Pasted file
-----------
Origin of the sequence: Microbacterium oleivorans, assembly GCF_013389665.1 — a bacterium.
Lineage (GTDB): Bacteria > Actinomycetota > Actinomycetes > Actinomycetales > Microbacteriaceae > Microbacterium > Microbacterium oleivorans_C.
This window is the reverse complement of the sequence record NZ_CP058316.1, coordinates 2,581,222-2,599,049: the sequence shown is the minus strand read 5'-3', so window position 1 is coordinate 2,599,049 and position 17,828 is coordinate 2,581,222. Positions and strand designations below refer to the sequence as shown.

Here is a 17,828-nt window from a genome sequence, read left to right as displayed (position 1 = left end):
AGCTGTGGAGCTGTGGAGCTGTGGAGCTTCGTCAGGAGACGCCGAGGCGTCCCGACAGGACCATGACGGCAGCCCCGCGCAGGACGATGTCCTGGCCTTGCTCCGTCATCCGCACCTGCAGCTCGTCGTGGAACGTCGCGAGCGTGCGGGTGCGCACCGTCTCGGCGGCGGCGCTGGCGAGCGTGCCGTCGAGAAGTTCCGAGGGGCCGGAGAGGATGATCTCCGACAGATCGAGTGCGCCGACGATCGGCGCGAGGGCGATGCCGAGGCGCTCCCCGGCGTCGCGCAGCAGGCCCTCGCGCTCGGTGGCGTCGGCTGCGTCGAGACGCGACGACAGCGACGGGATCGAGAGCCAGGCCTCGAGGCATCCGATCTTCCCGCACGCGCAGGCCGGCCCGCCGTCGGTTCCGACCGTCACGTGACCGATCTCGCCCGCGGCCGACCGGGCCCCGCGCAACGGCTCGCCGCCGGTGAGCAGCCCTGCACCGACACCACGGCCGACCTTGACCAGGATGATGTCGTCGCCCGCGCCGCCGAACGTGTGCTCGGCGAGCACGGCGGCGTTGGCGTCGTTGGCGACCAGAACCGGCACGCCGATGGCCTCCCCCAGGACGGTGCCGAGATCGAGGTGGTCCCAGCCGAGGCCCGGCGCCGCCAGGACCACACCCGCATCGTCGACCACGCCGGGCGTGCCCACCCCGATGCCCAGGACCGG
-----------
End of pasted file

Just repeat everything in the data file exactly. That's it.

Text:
Origin of the sequence: Microbacterium oleivorans, assembly GCF_013389665.1 — a bacterium.
Lineage (GTDB): Bacteria > Actinomycetota > Actinomycetes > Actinomycetales > Microbacteriaceae > Microbacterium > Microbacterium oleivorans_C.
This window is the reverse complement of the sequence record NZ_CP058316.1, coordinates 2,581,222-2,599,049: the sequence shown is the minus strand read 5'-3', so window position 1 is coordinate 2,599,049 and position 17,828 is coordinate 2,581,222. Positions and strand designations below refer to the sequence as shown.

Here is a 17,828-nt window from a genome sequence, read left to right as displayed (position 1 = left end):
AGCTGTGGAGCTGTGGAGCTGTGGAGCTTCGTCAGGAGACGCCGAGGCGTCCCGACAGGACCATGACGGCAGCCCCGCGCAGGACGATGTCCTGGCCTTGCTCCGTCATCCGCACCTGCAGCTCGTCGTGGAACGTCGCGAGCGTGCGGGTGCGCACCGTCTCGGCGGCGGCGCTGGCGAGCGTGCCGTCGAGAAGTTCCGAGGGGCCGGAGAGGATGATCTCCGACAGATCGAGTGCGCCGACGATCGGCGCGAGGGCGATGCCGAGGCGCTCCCCGGCGTCGCGCAGCAGGCCCTCGCGCTCGGTGGCGTCGGCTGCGTCGAGACGCGACGACAGCGACGGGATCGAGAGCCAGGCCTCGAGGCATCCGATCTTCCCGCACGCGCAGGCCGGCCCGCCGTCGGTTCCGACCGTCACGTGACCGATCTCGCCCGCGGCCGACCGGGCCCCGCGCAACGGCTCGCCGCCGGTGAGCAGCCCTGCACCGACACCACGGCCGACCTTGACCAGGATGATGTCGTCGCCCGCGCCGCCGAACGTGTGCTCGGCGAGCACGGCGGCGTTGGCGTCGTTGGCGACCAGAACCGGCACGCCGATGGCCTCCCCCAGGACGGTGCCGAGATCGAGGTGGTCCCAGCCGAGGCCCGGCGCCGCCAGGACCACACCCGCATCGTCGACCACGCCGGGCGTGCCCACCCCGATGCCCAGGACCGG